Shanghaied: A Conversation with Peter Humphrey
In 2013, fraud investigator and former journalist Peter Humphrey was detained in China and charged with “illegally acquiring personal information” of Chinese nationals. The British investigator was hired to investigate an alleged smear campaign against the Anglo-American pharmaceutical company GlaxoSmithKline, but soon found himself embroiled in a much larger drama when the Chinese government announced a bribery investigation against GSK China. Peter and his American wife Yingzeng Yu were arrested and detained. Their nightmare in the Chinese prison system would last almost two years: He was paraded on state TV, forced to stand trial, and was sentenced to thirty months in jail on a false conviction.
In June 2015, Chinese authorities finally released Humphrey and his wife in response to mounting diplomatic pressure and international media attention around Peter's health. He had developed cancer and proper medical treatment was denied him while in captivity. In this seminar, Peter will recount his ordeal. We will take his narrative as a starting point for a discussion of human rights in the criminal process in China.
Peter Humphrey is the founder of ChinaWhys, a risk management consultancy which specialised in China fraud prevention for corporate clients until it was arbitrarily shut down by Shanghai police in 2013. He and his partner and wife Yingzeng Yu were incarcerated for 23 months on trumped-up charges of “illegally obtaining citizens’ information”, their 10-year-old business was destroyed, and he developed cancer due to the denial of necessary medical treatment in captivity.
Peter decided to study Chinese when he was 15 years old and went on to obtain First Class Hons in Chinese Studies at Durham University in 1979. His love affair with China has lasted over 40 years in which time his career has spanned the fields of academia, journalism and corporate investigation, and the geographies of China, Eastern Europe and the Balkans. Before entering business he spent two decades as a foreign correspondent with Reuters, which he exited in 1998 after covering Hong Kong’s return to China. He then served as China head for the American sleuthing consultancy Kroll and as head of China investigations at PwC, as well as undertaking a number of humanitarian assignments.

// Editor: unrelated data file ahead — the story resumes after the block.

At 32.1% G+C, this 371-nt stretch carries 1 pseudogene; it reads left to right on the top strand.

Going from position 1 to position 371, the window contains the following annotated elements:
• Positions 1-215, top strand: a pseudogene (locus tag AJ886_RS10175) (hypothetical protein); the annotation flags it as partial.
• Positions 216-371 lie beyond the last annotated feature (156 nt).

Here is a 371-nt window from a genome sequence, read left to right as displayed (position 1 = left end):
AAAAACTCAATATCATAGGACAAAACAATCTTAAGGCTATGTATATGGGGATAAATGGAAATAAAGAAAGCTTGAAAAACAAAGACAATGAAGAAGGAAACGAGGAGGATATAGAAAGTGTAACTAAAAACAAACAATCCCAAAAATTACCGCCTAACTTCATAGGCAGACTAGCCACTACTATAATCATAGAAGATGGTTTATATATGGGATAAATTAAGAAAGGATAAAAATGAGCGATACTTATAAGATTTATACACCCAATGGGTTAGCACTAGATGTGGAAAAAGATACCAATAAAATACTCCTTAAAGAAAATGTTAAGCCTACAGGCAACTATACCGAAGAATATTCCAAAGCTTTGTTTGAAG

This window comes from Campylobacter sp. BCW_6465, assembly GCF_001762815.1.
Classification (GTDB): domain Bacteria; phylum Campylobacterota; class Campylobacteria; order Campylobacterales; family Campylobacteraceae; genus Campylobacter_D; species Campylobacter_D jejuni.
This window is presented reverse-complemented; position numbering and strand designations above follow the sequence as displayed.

In addition to holding his sinology degree, Peter was a fellow of Harvard University’s Russian Research Center in 1994-1995 and was an honorary professor of the University of St Gallen China EMBA Program and of the forensic accounting department of the China University of Politics and Law in Beijing 2008-2013. He is fluent in Mandarin and reads and writes Chinese and several other foreign languages. He was Founding President of the China Chapter of the Association of Certified Fraud Examiners. He is currently a member of Chatham House and the Society of Authors of Great Britain, and is an external research affiliate of King’s College London and of Harvard University’s Fairbank Center.
About the Human Rights, Development and Global Justice Series
Our series aims to create an open, interdisciplinary academic platform for the discussion of issues related to human rights, development and global justice. Special attention is given to the global south, but not to the exclusion of other places.
We hope to generate exchanges furthering academic insight and creativity, to strengthen the School’s connections with scholars around the world, and to enrich undergraduate and postgraduate teaching curricula among the School’s wide offering of modules related to the jurisprudence of human rights, transnational human rights, and global justice more widely.
The events series is currently convened by Professor Eva Pils. It is supported by funding provided by The Dickson Poon School of Law. For information about other events in the series, please visit the King's College London website.